Being Mortal

Being Mortal

Illness, Medicine and What Matters in the End

Atul Gawande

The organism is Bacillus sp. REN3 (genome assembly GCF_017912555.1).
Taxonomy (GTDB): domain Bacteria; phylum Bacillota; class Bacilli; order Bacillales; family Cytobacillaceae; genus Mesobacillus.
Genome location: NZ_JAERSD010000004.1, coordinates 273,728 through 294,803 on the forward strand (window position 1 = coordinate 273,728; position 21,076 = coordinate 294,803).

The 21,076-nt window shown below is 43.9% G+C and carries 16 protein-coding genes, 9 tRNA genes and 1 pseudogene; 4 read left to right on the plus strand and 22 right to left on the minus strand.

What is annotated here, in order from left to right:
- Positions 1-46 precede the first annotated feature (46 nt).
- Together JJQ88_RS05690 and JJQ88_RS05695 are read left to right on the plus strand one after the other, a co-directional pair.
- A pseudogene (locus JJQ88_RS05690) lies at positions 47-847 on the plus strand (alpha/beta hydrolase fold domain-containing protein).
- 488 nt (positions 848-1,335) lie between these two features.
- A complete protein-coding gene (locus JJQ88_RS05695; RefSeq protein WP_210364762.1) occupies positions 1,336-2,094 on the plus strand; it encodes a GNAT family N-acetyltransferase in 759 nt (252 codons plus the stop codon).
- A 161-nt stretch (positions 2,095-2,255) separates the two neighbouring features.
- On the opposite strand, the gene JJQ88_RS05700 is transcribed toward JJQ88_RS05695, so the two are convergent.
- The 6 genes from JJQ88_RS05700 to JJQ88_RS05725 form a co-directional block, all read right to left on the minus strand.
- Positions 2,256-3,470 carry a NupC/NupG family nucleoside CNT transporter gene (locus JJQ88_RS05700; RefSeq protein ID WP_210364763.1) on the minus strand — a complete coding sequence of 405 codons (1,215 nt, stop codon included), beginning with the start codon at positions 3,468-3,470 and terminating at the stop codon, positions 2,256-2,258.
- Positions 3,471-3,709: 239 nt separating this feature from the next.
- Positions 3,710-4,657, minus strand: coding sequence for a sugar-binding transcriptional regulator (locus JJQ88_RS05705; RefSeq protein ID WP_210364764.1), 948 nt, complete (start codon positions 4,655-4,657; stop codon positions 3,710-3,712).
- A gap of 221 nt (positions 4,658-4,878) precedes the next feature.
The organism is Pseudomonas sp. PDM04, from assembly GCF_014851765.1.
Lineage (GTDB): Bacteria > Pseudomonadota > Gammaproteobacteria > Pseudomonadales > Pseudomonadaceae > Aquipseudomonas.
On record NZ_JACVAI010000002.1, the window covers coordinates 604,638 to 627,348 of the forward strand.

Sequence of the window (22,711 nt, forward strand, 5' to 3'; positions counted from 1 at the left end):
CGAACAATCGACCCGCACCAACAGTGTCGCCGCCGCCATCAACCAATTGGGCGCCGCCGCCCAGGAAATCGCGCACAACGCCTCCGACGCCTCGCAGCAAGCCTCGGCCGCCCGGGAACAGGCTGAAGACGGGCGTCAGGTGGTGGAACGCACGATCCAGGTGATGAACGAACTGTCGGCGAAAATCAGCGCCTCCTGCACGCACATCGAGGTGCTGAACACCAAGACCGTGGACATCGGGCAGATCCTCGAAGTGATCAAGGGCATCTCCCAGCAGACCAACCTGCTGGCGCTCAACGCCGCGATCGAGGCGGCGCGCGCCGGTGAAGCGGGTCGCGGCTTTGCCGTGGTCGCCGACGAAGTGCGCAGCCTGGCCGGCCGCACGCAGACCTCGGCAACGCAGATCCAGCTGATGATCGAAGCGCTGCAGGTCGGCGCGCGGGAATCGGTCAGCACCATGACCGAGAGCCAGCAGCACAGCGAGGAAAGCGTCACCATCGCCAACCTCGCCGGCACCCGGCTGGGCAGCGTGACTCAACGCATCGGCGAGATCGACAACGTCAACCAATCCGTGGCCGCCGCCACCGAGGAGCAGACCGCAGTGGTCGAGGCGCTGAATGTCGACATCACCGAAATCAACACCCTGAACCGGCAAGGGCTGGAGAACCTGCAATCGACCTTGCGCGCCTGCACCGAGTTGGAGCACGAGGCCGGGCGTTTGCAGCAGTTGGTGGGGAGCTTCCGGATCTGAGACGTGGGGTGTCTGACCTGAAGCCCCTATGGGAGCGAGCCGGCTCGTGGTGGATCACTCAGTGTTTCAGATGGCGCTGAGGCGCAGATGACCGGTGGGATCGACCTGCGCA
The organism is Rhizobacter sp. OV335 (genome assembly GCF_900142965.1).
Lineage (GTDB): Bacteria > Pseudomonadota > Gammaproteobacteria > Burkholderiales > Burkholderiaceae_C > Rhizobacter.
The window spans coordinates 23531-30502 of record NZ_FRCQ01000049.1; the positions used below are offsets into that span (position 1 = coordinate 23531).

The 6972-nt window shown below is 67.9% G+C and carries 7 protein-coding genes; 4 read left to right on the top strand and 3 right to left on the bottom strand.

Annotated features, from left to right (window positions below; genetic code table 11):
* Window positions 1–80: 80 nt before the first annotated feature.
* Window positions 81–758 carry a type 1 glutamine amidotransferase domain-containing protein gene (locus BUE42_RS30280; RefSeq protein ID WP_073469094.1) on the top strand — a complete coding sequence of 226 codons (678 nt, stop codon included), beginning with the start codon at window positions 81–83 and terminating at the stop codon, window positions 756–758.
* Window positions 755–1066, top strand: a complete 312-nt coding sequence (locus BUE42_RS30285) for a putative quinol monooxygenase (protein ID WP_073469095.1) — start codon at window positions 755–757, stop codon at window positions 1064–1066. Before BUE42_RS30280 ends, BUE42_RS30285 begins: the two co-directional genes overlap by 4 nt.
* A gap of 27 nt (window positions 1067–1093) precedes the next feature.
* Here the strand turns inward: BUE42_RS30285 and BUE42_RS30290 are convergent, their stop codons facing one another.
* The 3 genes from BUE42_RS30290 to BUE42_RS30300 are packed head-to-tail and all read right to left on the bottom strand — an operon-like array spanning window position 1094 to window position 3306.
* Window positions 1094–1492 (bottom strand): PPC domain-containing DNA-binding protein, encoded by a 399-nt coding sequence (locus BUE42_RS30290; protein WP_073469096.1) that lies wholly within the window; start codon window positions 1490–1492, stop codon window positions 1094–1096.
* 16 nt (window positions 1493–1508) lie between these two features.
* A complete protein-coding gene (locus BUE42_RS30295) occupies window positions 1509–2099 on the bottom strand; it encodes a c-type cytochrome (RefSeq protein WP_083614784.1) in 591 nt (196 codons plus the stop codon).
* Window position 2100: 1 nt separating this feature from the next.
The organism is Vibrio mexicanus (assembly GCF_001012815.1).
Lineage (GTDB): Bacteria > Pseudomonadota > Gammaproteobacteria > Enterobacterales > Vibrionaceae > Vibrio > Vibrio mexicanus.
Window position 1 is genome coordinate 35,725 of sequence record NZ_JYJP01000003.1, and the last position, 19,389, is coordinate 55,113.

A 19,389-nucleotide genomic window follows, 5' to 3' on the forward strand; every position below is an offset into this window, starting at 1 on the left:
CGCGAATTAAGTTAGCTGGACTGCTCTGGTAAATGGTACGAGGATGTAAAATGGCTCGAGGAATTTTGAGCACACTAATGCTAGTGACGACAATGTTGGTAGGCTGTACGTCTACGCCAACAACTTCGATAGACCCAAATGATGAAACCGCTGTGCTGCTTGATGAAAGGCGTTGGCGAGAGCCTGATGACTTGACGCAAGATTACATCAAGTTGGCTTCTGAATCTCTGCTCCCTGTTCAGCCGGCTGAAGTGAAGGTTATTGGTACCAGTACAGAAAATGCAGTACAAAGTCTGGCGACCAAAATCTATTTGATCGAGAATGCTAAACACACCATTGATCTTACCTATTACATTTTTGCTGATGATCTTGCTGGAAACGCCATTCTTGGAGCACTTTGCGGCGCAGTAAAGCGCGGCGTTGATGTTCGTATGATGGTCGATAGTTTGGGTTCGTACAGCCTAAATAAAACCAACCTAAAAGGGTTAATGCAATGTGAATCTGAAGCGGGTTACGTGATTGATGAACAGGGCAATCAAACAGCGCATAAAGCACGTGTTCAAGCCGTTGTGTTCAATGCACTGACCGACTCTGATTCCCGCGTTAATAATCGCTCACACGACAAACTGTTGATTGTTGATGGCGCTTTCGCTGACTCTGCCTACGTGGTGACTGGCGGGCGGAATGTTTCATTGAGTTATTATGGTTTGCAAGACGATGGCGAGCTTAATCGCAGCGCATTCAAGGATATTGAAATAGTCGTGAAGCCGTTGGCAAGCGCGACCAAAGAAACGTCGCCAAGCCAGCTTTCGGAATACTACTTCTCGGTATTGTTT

The researchers randomly assigned 151 patients with stage IV lung cancer, like Sara’s, to one of two possible approaches to treatment. Half received usual oncology care. The other half received usual oncology care plus parallel visits with a palliative care specialist. These are specialists in preventing and relieving the suffering of patients, and to see one, no determination of whether they are dying or not is required. If a person has serious, complex illness, palliative specialists are happy to help. The ones in the study discussed with the patients their goals and priorities for if and when their condition worsened. The result: those who saw a palliative care specialist stopped chemotherapy sooner, entered hospice far earlier, experienced less suffering at the end of their lives—and they lived 25 percent longer. In other words, our decision making in medicine has failed so spectacularly that we have reached the point of actively inflicting harm on patients rather than confronting the subject of mortality. If end-of-life discussions were an experimental drug, the FDA would approve it. Patients entering hospice have had no less surprising results. Like many other people, I had believed that hospice care hastens death, because patients forgo hospital treatments and are allowed high-dose narcotics to combat pain. But multiple studies find otherwise. In one, researchers followed 4,493 Medicare patients with either terminal cancer or end-stage congestive heart failure. For the patients with breast cancer, prostate cancer, or colon cancer, the researchers found no difference in survival time

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